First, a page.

From Judeo-Greek to Karaim, Oxford to Offer Rare Jewish Languages

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In April, the language learning app Duolingo added its 40th language to its arsenal of programs: Yiddish. Twenty years ago, it would have been unthinkable for a traditional non-Jewish language program to offer a large and comprehensive course in Yiddish. But Duolingo’s addition of Yiddish only reflects increased global interest in learning a language that once had as many as 12 million speakers.

Ladino, a Romance language of Sephardic Jews still spoken by hundreds of thousands of people around the world, has also garnered a lot of interest in recent years. Ladino lessons, both online and in person, are widely available to future learners.

But while these two Jewish languages ​​experience a cultural renaissance, many more – those spoken in Crimea, Baghdad, Baku and beyond, which miraculously survived and succumbed to tumultuous periods in world history – have remained. largely inaccessible to interested learners.

This month, that changes.

The Oxford School of Rare Jewish Languages ​​in the UK has launched its first semester of classes in 12 Jewish languages, belonging to the Aramaic, Arabic and Turkish language families. They vary in number of speakers, from millions to none.

Classes, which started this week, run for one hour per week online and are free to all students.

“There are currently many brilliant research projects and platforms online regarding Jewish languages,” said Professor Judith Olszowy-Schlanger, chair of the Center for Hebrew and Jewish Studies in Oxford and creator of the new program. “What is missing is the possibility for the growing number of interested students to learn these languages, let alone in an academic setting.”

This is why she considers the OSRJL format – online and free – to be important: it ensures that the courses are accessible to an international pool of students.

A YOUNG Polish Jew reads a book in Yiddish in the Jewish Library of the Jewish Community Center (JCC) in Krakow. (credit: MIRIAM ALSTER / FLASH90)

Yiddish is one of 12 Jewish languages ​​offered by OSRJL – and with around 1.5 million speakers worldwide, it is the only language offered by the program that is neither endangered nor extinct. In fact, Yiddish is more and more number of speakers.

“People outside of the Yiddish-speaking world have this distorted idea that Yiddish is disappearing,” said Kalman Weiser, the Silber family professor of modern Jewish studies at York University in Toronto. “It’s not. It’s only growing. Judeo-Greek, on the other hand, is a language that is going to disappear.

Weiser’s mother speaks Judeo-Greek, but unfortunately this language, originating in the Macedonian Empire, is expected to disappear with this generation without serious intervention. Most of the languages ​​offered by OSRJL experience a similar fate. Several, including Judeo-French, Classical Judeo-Arabic, and Classical Judeo-Persian, are already considered extinct.

The latter is a language that Daniel Amir, a doctoral student in Iranian Jewish history at the University of Oxford, intends to study at OSRJL. He also plans to take classes in Judeo-Neo-Aramaic, a language with around 60 speakers remaining.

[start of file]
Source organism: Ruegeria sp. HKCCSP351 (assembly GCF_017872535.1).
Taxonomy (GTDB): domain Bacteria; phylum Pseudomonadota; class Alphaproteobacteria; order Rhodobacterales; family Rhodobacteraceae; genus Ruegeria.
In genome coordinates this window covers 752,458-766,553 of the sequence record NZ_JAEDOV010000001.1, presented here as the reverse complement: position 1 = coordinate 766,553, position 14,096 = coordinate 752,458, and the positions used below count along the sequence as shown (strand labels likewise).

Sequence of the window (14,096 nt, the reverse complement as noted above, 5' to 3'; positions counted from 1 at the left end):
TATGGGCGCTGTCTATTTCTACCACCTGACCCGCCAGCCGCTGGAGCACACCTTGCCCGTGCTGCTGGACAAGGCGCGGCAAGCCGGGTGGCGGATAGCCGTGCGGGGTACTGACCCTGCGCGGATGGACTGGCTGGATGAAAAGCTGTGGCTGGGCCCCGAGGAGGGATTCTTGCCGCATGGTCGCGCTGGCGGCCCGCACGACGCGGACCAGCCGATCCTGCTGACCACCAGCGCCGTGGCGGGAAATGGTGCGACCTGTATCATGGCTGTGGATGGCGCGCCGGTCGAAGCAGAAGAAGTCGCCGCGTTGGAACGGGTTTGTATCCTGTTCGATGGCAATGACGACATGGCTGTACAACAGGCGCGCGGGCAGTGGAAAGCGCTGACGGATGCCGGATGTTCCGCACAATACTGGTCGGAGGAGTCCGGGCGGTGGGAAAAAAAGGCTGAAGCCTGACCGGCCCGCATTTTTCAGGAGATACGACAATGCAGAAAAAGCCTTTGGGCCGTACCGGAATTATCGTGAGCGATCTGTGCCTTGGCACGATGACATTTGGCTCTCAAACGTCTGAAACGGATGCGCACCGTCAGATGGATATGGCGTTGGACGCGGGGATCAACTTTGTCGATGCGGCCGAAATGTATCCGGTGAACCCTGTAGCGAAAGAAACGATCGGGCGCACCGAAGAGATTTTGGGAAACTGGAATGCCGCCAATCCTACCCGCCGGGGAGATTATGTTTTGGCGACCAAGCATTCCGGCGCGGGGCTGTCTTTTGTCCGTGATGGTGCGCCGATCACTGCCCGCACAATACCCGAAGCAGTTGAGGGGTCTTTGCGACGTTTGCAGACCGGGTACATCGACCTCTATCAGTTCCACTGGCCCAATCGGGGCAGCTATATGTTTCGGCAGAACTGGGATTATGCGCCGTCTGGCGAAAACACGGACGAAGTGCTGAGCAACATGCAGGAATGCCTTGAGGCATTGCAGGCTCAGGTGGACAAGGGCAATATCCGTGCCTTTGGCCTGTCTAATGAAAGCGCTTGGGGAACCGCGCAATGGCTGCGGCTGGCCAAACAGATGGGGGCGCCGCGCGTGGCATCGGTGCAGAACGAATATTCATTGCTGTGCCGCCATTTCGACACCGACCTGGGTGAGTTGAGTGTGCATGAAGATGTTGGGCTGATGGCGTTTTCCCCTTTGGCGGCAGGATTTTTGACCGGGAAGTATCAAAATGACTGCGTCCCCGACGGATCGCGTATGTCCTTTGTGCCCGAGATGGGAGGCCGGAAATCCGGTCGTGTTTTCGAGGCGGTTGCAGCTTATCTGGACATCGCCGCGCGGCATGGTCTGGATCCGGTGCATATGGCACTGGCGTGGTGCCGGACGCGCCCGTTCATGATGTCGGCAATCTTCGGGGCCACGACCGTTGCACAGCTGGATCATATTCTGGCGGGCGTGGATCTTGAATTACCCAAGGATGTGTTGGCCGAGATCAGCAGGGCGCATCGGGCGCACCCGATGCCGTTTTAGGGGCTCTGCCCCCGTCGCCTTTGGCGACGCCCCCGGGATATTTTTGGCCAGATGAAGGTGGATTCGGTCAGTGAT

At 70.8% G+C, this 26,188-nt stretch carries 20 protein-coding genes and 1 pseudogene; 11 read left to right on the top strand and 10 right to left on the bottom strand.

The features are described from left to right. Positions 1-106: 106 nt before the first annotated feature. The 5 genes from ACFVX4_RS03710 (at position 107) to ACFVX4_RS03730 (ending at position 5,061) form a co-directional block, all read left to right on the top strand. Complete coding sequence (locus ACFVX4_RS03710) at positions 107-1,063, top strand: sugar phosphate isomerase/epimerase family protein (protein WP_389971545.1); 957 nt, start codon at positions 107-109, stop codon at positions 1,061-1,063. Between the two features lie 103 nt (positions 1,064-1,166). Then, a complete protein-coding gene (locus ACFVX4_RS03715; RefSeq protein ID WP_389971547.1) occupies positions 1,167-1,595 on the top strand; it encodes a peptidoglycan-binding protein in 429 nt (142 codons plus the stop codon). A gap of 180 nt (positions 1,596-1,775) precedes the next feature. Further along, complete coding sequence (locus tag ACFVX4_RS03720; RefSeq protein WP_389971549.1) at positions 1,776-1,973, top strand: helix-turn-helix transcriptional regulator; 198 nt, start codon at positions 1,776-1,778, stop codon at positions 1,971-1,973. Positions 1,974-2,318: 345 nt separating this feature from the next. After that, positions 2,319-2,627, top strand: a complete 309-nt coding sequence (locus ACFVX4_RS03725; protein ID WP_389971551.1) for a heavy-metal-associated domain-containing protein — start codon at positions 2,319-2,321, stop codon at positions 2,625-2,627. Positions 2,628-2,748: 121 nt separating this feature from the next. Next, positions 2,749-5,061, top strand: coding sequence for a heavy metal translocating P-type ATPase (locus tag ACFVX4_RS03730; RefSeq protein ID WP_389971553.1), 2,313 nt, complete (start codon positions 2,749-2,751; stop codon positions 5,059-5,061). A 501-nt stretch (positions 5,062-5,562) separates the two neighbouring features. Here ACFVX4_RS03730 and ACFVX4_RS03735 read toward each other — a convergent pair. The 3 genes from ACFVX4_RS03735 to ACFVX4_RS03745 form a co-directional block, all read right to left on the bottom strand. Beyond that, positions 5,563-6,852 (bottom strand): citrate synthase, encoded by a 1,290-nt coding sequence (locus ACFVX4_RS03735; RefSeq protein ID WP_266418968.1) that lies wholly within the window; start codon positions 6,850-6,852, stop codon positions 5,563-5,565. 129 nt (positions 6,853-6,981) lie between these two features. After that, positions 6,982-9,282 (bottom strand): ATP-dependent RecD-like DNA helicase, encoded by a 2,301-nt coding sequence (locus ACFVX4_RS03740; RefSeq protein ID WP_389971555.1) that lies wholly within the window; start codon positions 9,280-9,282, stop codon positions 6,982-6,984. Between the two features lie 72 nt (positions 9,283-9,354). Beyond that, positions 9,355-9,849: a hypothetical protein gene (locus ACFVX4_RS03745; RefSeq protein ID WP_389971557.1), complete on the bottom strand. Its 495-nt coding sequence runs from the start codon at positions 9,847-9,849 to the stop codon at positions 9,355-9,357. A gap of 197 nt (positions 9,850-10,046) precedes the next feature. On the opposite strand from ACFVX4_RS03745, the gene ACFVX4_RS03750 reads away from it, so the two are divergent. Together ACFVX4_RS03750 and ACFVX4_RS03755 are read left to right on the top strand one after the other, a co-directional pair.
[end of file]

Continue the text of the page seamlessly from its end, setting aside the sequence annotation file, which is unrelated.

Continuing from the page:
“Knowing a language is one thing, but learning and improving with other people is exciting and motivating. All of these languages ​​are those with which I have a strong personal bond, ”he said.

Amir’s family speak a Judeo-Neo-Aramaic dialect which is in serious decline, and he wants to do his part to stop the downward trend. “Most of my experience with the dialect is speaking and listening to my family, so having the chance to officially study it is a great privilege,” he said.

Studying any Jewish language, whether heritage or not, opens a window into the diverse history of the global Jewish community, Weiser noted. He mentioned a theory proposed by sociolinguist Max Weinreich in “The History of the Yiddish Language”, which suggests that there is an unbroken chain of Jewish languages ​​from ancient Hebrew until today, where Yiddish is the last link.

“Once you take this approach, any Jewish language becomes a vital part of Jewishness,” Weiser said. “You start in one place, but then you start to see the big picture. “

While the chances that Karaim (a Turkish language with around 80 speakers) or Judeo-Italian (a Romance language with 250 speakers) are the original language are low today, studying them can be a powerful exercise in understanding. the wider Jewish experience. Olszowy-Schlanger told JTA that OSRJL intends to strengthen the bond students feel with their cultures, both through language classes and by offering a variety of other online content, including blog posts on outstanding books and a series of 16 Yiddish music lectures.

The ripple effects of a program like this are not isolated in the Jewish realm – Weiser mentioned that many previous Jewish language initiatives were in tandem, influenced by, or would continue to influence other programs in native language.

The faculties that raised Hebrew from the dead also influenced the revitalization of indigenous languages ​​such as Lushootseed and Sami, and helped inspire initiatives to preserve Irish and Cornish.

“These communities deserve and deserve our research, our curiosity and our admiration, both in their past and in their present,” Amir said. “And language is a great starting point.


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